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Radiohead – The King Of Limbs

With no advanced notice and no promotion the new Radiohead album has arrived, but can The King Of Limbs live up to its much loved predecessor?

Friday, 5. April 2013  -  by  David Hayter

If the “pick-your-price” release of 2007’s In Rainbows was a revolution, then today’s launch of Radiohead’s eighth studio album, The King Of Limbs, was simply a shock. Having quashed new album rumours in late December; this Monday’s announcement that a new Radiohead record not only existed, but would be released digitally just six days later on the 18th took the whole world by surprise.

This hurriedly arranged deadline didn’t stick; mysterious Japanese messages emerged on Twitter last night, the next morning the video for “Lotus Flower” arrived unannounced, and within a matter of hours The King Of Limbs was hurriedly dispatched to the world’s inboxes.

If we hadn’t figured it out already, the message was now being heard loud and clear; Radiohead will do what they want, when they want. That’s all good and well of course, The King Of Limbs has already given the music industry a much needed injection of intrigue and excitement, but can the art match the anticipation?

In Rainbows was a sublime record that mixed ethereal ballads with snarling rockers and haunting pop. As an album it felt like the end of a decade of artistic innovation, the last words of an intriguing chapter in the band’s history.

Sadly, The King Of Limbs is not a new beginning. Those expecting a Kid A-like departure destined to set the artistic agenda for the next decade will be bitterly disappointed. The King Of Limbs instead draws a direct parallel to its predecessor.

If In Rainbows saw Radiohead drawing together the “Motion Picture Soundtracks”, “Pyramid Songs” and “2+2=5s” of this world together into a harmonious whole, then The King Of Limbs brings closure to the Radiohead of “Stand Up, Sit Down”, “Packt In Like Sardines In A Crushd Tin Box” and “The Gloaming”.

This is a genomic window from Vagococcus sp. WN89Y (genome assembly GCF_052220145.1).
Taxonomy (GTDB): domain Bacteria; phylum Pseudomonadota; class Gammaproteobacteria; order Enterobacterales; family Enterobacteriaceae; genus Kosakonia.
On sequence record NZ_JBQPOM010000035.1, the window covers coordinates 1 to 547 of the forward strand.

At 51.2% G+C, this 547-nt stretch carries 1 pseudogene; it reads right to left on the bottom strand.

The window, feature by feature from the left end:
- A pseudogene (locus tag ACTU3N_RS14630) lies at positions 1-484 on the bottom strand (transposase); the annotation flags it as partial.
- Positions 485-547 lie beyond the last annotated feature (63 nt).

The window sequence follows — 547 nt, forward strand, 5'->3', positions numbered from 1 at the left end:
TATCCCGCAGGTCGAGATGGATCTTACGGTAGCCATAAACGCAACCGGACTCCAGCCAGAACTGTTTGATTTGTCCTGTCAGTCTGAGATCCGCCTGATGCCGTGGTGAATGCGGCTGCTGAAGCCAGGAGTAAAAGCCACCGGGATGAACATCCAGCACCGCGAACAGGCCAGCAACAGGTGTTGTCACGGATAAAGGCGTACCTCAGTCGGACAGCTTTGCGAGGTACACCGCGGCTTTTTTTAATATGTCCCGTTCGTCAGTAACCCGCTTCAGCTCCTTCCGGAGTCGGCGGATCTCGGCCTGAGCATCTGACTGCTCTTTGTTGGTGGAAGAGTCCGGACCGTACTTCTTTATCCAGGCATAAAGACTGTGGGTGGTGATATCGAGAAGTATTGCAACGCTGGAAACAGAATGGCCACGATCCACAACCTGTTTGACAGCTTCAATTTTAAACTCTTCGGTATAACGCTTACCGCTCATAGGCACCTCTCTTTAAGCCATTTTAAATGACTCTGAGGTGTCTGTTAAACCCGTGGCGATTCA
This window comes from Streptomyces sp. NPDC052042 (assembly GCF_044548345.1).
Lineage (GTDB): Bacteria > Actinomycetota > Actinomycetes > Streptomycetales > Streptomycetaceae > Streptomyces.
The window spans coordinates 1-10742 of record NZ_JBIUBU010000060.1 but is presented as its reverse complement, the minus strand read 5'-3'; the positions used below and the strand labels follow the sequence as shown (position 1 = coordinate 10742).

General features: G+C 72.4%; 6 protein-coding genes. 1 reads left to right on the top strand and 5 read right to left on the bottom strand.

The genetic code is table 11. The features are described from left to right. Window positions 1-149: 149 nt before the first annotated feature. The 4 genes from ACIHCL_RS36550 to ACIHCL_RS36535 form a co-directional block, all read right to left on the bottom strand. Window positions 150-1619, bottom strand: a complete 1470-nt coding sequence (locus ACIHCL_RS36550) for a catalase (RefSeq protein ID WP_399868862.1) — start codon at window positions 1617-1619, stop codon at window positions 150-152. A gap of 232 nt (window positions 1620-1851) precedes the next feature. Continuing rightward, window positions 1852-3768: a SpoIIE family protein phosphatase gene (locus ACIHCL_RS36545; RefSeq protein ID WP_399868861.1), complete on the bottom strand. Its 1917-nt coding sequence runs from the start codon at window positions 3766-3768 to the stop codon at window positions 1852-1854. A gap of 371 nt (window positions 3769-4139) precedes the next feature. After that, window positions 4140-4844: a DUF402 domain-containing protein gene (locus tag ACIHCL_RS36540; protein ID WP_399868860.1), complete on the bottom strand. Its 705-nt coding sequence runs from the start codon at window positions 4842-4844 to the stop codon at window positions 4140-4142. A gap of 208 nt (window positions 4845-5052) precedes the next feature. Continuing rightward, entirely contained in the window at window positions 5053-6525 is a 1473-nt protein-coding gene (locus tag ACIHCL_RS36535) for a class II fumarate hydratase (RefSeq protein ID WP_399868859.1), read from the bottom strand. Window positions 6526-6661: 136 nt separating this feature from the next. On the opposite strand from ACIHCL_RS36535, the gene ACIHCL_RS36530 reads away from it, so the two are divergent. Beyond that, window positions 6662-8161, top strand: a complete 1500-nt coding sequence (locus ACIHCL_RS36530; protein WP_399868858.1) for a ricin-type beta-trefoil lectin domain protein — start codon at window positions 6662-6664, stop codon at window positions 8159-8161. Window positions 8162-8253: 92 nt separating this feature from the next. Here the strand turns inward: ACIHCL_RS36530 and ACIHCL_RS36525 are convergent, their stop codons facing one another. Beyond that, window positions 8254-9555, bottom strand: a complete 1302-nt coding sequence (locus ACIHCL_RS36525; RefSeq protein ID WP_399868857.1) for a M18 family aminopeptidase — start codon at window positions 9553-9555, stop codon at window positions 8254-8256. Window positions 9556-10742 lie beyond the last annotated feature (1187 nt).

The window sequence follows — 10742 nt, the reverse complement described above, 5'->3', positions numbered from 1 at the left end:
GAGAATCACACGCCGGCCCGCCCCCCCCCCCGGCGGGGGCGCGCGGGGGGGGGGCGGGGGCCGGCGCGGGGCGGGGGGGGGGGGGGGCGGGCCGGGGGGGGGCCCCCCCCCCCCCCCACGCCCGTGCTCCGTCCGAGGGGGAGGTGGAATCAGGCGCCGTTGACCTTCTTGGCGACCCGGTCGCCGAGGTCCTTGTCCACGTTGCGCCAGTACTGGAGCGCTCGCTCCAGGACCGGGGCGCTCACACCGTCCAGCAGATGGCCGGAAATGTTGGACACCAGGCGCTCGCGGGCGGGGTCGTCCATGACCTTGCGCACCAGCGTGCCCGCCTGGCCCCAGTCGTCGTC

The skipping beats, the off kilter clicks and ticks and the unsettling vaguely jazzy grooves that have become synonymous with Thom Yorke and Radiohead are all present. For many listeners “Bloom” with be a puzzle with its awkward crowded rhythm, but over time the pieces will fall into place revealing a track of lingering beauty where eerie arpegiated tones glide above a relentless rhythm.

In short, this is the challenging end of the Radiohead spectrum; obvious hooks are fleeting, they emerge tentatively and disappear rapidly. Instead tracks like “Morning Mr Magpie” and “Feral” judder and swirl creating intoxicating but somewhat uncomfortable grooves.

Mellifluous and strangely meditative, The King Of Limbs isn’t loaded with obvious singles, but there are moments of genuine immediacy. Lead single “Lotus Flower” has a spider’s web quality both in its twisting danceability and its airy melodies, while “Little By Little” recalls “Go To Sleep” with its continually creeping bass line.

The album is rounded off by a series of pained ballads, most notably “Codex” and “Separator” whose delicate arrangements and tender melodies sneak up from amidst the sombre gloom.

Ultimately The King Of Limbs captures Radiohead in stasis; creating beautiful, intricate and undeniably clever music that is both soulful and danceable. Unfortunately despite its considerable assets The King Of Limbs feels dated and comfortable to a near stereotypical extent. This is not Radiohead subverting expectation or blowing us away with an era defining masterpiece; instead they’ve given the world a low key, satisfying and most of all elegant LP, and that is nothing to be sniffed at.

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